A couple of days ago, the Washington Post devoted a long and detailed story to a reality we are all familiar with: Obama’s failure to forge Israeli-Palestinian peace.
“The way Obama managed the Israeli-Palestinian issue exhibited many of the hallmarks that have defined his first term”, Scott Wilson wrote. “It began with a bid for historic change. But it foundered ultimately on his political and tactical misjudgments, on a lack of trusted relationships and on an outdated view of a conflict that many of his closest advisers imparted to him. And those advisers - veterans of the Middle East peace issue - clashed among themselves over tactics and turf”.
In the July Israel Factor, our monthly survey of 10 Israeli experts, there were several questions compatible with Wilson’s account. In question number 2, where we asked our experts to “rate the Obama administration’s handling of the following Middle East developments in recent months” – and give the administration a mark from 1 to 10 - the Israeli-Palestinian peace process scores last of all issues presented: 4 out of 10.
At school a 4 means an F. Total failure. Even Obama himself would be hard pressed to dispute such conclusion. It never handled the peace process very well, and in “recent months” it didn’t “handle” it at all – there was just nothing to handle.
The table of ranked topics following question number 2 is an interesting table. All in all, the panel doesn’t see Obama as a president with great foreign policy achievements. But it also doesn’t see him as a failure on most issues. His “overall policy vis-à-vis Israel” gets a 6.56 out of 10. That’s not too bad for a president who is constantly haunted by his battles – true and imaginary – with the current Israeli government. We only presented the panel with six topics to rank: Overall Middle East policy, unrest and elections in Egypt, Iran’s nuclear program, the Israeli-Palestinian peace process, unrest in Syria, overall policy towards Israel. And here’s an interesting thing I’ve noticed as I was crunching the numbers: the less Obama was prepared, the better the panel ranked him.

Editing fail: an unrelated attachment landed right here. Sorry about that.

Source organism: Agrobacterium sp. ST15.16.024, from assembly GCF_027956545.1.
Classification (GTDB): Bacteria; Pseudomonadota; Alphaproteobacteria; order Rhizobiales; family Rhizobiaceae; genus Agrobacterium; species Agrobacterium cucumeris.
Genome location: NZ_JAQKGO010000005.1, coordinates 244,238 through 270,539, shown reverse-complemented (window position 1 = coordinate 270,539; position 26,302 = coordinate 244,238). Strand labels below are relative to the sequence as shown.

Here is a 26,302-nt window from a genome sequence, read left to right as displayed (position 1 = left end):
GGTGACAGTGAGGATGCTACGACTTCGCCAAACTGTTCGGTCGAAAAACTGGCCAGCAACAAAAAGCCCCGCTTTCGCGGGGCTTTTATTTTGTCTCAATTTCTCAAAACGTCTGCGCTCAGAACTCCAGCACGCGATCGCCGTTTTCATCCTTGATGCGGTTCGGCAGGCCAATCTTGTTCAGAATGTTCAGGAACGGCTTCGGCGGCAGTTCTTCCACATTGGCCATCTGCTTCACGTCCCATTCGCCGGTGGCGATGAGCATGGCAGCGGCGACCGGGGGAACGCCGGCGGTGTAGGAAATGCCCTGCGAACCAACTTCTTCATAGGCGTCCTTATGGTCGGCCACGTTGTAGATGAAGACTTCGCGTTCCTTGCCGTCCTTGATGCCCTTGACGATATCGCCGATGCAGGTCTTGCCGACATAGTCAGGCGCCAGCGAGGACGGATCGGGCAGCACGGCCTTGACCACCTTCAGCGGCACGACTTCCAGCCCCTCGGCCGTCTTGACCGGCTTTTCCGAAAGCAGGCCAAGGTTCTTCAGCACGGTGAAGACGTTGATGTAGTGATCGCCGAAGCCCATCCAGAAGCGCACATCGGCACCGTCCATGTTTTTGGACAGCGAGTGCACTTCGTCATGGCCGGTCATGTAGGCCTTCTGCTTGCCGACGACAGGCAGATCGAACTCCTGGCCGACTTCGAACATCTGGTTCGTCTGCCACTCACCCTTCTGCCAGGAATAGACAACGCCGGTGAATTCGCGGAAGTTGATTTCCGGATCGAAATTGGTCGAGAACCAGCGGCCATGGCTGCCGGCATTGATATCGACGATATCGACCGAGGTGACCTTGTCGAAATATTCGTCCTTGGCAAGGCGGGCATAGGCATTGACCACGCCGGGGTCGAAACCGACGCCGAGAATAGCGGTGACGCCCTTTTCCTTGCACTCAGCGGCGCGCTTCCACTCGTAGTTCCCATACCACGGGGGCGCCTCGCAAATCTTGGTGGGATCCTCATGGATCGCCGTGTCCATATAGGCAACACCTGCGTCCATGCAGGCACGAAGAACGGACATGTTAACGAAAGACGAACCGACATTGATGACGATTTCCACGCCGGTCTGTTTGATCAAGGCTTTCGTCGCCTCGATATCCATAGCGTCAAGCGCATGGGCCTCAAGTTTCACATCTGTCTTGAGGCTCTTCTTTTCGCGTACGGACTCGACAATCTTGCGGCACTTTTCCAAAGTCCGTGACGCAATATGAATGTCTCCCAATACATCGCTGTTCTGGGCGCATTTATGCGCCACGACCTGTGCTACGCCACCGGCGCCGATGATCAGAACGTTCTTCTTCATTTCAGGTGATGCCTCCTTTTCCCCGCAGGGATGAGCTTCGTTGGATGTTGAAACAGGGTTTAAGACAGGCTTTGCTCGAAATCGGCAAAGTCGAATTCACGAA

Consider this: Obama came into office knowing full well what his goal was on the peace process. The result: failure, and low ranking. He came into office not knowing that Egypt was about to collapse. The result: pretty satisfying, as far as our panel can judge. Not that Israel can claim to be calm about or satisfied by recent developments in Egypt – not at all. But the panel doesn’t blame Obama for the Egyptian turmoil, nor does it think his policies were outrageously unreasonable. Obama gets a 6.22 on Egypt, with just two panelists giving him less than a 6.
Or consider Syria. Again, Obama came into office knowing quite well what he was going to do. His failure on the Israeli-Palestinian front made Syria pale in comparison, but Obama started his term with a firm belief in engaging Syria and advancing the peace process between Damascus and Jerusalem. He sent his emissaries to sit with Assad, and was very slow to condemn and abandon the Assad regime (remember Hilary Clinton’s “Assad is a reformer” story line?). Unsurprisingly, our panel is not impressed: 5.33 is the verdict. Not as bad as Palestine, not nearly as OK as Egypt.
The two top marks are the two most interesting instances, though. 6.56 on policy vis-à-vis Israel, 6.44 on Iran’s nuclear program. Where’s the similarity between the two? In both cases the White House started with a policy that could not possibly work, but was agile enough to dump it and come up with a new one. In the case of Iran – the severest pressure ever applied on Tehran’s leaders; in the case of Israel – military and diplomatic support that make all questions related to friendliness seem irrelevant (at least for the time being).
In short, where there was a set policy that didn’t quite work (Palestine, Syria, and the “Middle East” in general – remember reconciliation?), the marks are relatively lower. Where Obama was caught by surprise and reasonably maneuvered (Egypt) it gets better. And where Obama reversed his preset but unworkable policies (Iran, Israel), he gets his highest marks from the panel. There’s a lesson here one should keep in mind come November.
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